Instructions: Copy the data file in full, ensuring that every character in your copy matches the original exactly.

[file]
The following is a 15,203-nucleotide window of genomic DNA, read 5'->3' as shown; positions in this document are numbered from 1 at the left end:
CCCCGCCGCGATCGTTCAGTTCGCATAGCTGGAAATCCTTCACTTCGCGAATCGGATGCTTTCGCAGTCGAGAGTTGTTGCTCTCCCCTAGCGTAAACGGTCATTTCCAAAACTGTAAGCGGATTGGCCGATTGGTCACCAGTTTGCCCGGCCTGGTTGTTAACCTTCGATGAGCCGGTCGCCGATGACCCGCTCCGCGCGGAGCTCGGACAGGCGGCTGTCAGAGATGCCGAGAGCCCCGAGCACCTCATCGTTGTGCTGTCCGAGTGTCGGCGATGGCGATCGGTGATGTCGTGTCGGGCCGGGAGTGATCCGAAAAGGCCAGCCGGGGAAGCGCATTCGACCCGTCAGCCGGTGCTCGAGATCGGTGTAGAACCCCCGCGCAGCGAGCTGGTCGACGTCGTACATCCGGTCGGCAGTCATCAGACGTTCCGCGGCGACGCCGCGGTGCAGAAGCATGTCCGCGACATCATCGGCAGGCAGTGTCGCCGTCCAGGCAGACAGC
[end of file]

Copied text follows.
The following is a 15,203-nucleotide window of genomic DNA, read 5'->3' as shown; positions in this document are numbered from 1 at the left end:
CCCCGCCGCGATCGTTCAGTTCGCATAGCTGGAAATCCTTCACTTCGCGAATCGGATGCTTTCGCAGTCGAGAGTTGTTGCTCTCCCCTAGCGTAAACGGTCATTTCCAAAACTGTAAGCGGATTGGCCGATTGGTCACCAGTTTGCCCGGCCTGGTTGTTAACCTTCGATGAGCCGGTCGCCGATGACCCGCTCCGCGCGGAGCTCGGACAGGCGGCTGTCAGAGATGCCGAGAGCCCCGAGCACCTCATCGTTGTGCTGTCCGAGTGTCGGCGATGGCGATCGGTGATGTCGTGTCGGGCCGGGAGTGATCCGAAAAGGCCAGCCGGGGAAGCGCATTCGACCCGTCAGCCGGTGCTCGAGATCGGTGTAGAACCCCCGCGCAGCGAGCTGGTCGACGTCGTACATCCGGTCGGCAGTCATCAGACGTTCCGCGGCGACGCCGCGGTGCAGAAGCATGTCCGCGACATCATCGGCAGGCAGTGTCGCCGTCCAGGCAGACAGC